Zero to Hero
Introducing Pierre Zero Alcohol-Free Wine It’s that time of year again. Veganuary, Dry January, or whatever you want to call it. It's the occasion to dig out the running shoes and dust off the spiralizer. What’s becoming clear is, unlike many of those hitting the gym this month, alcohol-free is becoming a drinks choice that is here to stay. I never thought I would be writing this blog post. For so long, low alcohol wines were considered a dark art that only German wine mega-factories could conjure up. You would find the wines lurking on the bottom shelf of a supermarket covered in dust. However, ‘healthification’ has swept the nation, with many people choosing to lower their alcohol consumption and be more aware of what they are drinking. The industry has reacted, and now we have an amazing choice of de-alcoholised beer, booze-free gin and now, expertly made non-alcoholic wines. When looking to bring on a new range of alcohol-free wine to Roberson, we had to taste a lot of non-alcoholic wines, and what became clear was that the variation in quality is enormous. We never list wines we wouldn't drink ourselves, and I wasn’t willing to compromise on quality just to fill a gap. Domaines Pierre Chavin are the market leaders in producing alcohol free wine. They stay completely true to the varietals and take every care to produce the best possible wine they can. They start by growing grapes in the Languedoc using artisanal techniques and take every care to preserve the delicate eco-system within the vineyards. After making wines in the traditional way, alcohol is gently filtered out before bottling. So, if you’re looking to cut back on alcohol consumption, yet miss the satisfaction of a nice cold rosé after work, a warming red with your Sunday lunch, or a crisp white with your midweek fish, look no further.
New Year, New Cru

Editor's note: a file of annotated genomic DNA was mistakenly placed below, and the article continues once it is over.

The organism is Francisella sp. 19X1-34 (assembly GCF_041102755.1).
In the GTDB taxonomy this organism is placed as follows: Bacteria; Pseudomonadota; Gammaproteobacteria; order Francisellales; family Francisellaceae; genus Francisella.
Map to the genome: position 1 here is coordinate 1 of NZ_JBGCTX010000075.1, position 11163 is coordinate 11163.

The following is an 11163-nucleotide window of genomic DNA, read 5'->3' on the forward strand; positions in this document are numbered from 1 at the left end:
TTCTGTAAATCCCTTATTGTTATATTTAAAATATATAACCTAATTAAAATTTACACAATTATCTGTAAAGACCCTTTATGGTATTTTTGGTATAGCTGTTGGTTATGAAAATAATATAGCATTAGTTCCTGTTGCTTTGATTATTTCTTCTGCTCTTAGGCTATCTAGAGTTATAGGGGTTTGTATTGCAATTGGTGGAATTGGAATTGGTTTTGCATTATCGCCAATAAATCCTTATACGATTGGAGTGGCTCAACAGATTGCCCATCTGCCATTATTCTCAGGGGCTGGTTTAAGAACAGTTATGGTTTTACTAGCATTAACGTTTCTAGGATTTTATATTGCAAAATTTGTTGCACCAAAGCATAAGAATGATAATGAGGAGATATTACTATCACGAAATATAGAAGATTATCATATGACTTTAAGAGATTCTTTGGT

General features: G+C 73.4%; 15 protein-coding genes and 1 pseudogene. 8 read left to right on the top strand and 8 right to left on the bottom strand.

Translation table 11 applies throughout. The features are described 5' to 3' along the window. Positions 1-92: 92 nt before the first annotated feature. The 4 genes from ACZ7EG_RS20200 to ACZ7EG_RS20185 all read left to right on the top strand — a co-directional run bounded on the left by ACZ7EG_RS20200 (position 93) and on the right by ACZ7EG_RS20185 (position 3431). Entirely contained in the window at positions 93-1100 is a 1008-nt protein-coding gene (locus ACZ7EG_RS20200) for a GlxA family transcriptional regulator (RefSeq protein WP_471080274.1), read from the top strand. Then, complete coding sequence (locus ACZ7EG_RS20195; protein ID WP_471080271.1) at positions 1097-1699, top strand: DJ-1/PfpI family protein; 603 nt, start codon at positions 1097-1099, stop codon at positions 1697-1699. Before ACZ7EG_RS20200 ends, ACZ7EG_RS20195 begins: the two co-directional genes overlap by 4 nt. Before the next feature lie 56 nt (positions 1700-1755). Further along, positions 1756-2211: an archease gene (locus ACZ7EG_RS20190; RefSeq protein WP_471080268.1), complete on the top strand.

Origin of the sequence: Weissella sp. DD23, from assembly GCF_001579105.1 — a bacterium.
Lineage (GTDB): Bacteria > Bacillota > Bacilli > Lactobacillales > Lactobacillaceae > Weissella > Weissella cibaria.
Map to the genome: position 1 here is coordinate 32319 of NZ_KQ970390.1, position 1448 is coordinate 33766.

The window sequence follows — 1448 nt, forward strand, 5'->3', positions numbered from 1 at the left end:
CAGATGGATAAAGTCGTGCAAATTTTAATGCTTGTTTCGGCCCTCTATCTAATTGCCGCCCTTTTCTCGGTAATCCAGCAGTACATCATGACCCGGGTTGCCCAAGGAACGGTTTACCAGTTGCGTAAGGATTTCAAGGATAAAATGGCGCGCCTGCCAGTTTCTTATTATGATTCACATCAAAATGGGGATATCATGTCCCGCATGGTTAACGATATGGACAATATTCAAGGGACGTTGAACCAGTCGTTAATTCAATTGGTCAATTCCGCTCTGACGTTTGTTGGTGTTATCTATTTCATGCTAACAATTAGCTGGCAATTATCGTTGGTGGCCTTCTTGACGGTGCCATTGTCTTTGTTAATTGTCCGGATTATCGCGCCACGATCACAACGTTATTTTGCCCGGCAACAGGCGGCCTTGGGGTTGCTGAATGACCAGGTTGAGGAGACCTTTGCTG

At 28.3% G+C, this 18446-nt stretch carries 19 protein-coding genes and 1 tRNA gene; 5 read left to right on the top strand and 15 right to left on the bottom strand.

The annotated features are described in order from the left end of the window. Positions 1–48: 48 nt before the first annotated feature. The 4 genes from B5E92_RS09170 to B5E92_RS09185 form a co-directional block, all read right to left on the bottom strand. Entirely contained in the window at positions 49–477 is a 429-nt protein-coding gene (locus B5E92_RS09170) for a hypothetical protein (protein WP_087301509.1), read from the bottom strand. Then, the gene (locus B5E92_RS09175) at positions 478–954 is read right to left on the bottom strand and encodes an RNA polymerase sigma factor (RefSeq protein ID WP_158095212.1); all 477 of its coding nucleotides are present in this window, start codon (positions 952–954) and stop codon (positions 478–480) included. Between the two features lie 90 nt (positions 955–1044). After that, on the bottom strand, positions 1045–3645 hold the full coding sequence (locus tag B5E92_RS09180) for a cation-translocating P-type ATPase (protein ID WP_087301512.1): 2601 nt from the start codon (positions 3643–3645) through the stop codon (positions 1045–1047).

Introducing Roberson Wine's new assistant winemaker Vintage 2018 is done, the fermentations are all complete, and as winter takes hold of London the activity for London Cru in the Roberson winery slows down. This is a great time for our team to stop and reflect on our achievements since opening the winery in 2013. We have become a well-known hub for tasting cracking wines, a lively event space, and a producer of critically acclaimed wines. The 2018 vintage was a particularly great one for us and highlights the growing maturity of the wine industry in the UK. With a great number of new vineyards being planted around the country, and production of increasingly high-quality grapes, England really has become a world class producer of cool climate wines. To support this future, the London Cru wines from 2018 were exclusively sourced from vineyards in England. This decision was made deliberately to support our local growers, allow us to showcase quality English wines in the heart of London, and finally to minimise the environmental impact of transporting our fruit long distances. As the first urban winery in London, we feel this new step is an important metamorphosis for our long-term sustainability. At London Cru we have shown the world that quality award winning wines can really be made right in the heart of the capital. In the coming years London Cru will continue to demystify wine and bring innovation and eccentricity into the London wine scene. With this new pathway in mind we would like to introduce Alex Hurley, who will join Agustín Novoa in the winery team for 2019. Alex worked as a Geologist through Australia and Asia before deciding to follow his passion for wine. Having previously made wines in Australia, Burgundy, and Barolo, the seduction of working with quality English grapes brought him to the UK. With a Master of Enology and Viticulture, Alex will drive the daily operations of the winery, work closely with our growers, as well as be a friendly face in the winery. In sync with our new direction with the London Cru wines, Alex loves to make wines with minimal intervention, great balance, and natural acidity. When not making or talking about wines, Alex is a passionate foodie and looks forward to exploring more of the English countryside. If you’re interested to get a sneaky taste of the wines from our winery tanks, have a chat with our team, or find out more about our new winemaking direction at London Cru, check out our upcoming tours and tastings.